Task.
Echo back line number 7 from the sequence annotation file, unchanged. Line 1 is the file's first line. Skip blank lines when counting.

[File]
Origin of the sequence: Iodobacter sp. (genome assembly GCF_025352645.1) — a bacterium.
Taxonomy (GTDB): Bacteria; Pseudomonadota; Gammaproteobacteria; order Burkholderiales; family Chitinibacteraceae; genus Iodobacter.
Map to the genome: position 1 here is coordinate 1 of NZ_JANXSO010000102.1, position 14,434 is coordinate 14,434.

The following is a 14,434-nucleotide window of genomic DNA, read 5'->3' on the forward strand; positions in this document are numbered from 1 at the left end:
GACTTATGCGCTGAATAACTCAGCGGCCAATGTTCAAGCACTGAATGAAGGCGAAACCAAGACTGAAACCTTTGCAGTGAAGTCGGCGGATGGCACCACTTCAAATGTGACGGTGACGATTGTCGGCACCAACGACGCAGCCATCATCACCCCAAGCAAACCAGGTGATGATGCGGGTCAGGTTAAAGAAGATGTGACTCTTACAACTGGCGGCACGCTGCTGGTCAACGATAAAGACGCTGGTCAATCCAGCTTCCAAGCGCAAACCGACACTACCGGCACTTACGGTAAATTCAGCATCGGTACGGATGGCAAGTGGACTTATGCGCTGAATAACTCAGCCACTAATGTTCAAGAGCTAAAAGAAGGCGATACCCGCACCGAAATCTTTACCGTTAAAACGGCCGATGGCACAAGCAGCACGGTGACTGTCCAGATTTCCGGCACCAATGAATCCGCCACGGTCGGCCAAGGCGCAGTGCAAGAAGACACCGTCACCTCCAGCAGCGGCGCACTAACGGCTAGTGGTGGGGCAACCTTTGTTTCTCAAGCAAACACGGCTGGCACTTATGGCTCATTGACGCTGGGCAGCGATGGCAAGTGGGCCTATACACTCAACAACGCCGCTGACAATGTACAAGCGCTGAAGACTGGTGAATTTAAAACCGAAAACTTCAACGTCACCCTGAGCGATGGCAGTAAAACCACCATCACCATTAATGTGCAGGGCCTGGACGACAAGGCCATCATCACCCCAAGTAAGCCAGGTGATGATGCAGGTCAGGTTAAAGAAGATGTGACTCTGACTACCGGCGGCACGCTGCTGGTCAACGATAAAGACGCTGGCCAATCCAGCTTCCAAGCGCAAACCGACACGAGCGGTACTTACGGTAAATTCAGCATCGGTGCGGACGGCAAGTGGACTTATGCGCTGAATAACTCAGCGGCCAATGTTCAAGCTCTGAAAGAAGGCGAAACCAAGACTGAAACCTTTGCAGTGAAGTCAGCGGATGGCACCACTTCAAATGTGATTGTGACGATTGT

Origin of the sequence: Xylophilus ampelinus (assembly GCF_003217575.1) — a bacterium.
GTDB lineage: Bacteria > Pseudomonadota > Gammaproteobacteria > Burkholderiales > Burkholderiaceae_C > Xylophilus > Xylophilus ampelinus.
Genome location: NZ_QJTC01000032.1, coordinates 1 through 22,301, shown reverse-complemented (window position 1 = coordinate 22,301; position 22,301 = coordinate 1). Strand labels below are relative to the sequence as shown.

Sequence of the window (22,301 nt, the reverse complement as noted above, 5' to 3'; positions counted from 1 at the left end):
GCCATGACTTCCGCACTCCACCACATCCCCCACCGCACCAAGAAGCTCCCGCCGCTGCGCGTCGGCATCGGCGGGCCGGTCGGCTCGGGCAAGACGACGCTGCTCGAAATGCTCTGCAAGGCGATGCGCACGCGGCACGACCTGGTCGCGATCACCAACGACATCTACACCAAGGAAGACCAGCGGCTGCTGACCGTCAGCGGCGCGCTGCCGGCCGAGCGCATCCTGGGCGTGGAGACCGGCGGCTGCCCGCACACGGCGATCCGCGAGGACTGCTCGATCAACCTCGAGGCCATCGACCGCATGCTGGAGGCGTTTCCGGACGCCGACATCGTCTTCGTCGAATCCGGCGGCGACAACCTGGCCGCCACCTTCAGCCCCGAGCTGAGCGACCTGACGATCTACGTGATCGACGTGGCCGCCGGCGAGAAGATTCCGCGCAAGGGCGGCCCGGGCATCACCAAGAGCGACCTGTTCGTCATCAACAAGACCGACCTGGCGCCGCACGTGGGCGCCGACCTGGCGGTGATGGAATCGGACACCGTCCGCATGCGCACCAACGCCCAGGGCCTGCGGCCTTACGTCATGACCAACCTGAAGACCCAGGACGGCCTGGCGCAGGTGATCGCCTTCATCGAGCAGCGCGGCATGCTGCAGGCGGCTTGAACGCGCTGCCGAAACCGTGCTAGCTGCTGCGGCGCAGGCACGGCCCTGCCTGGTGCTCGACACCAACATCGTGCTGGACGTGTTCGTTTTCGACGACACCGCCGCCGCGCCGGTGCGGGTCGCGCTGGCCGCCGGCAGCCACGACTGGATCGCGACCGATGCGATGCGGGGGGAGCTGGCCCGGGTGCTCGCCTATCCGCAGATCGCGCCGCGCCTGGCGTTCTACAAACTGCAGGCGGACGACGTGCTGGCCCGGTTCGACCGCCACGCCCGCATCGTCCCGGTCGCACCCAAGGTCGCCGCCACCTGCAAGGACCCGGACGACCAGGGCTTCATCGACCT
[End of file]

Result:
GTDB lineage: Bacteria > Pseudomonadota > Gammaproteobacteria > Burkholderiales > Burkholderiaceae_C > Xylophilus > Xylophilus ampelinus.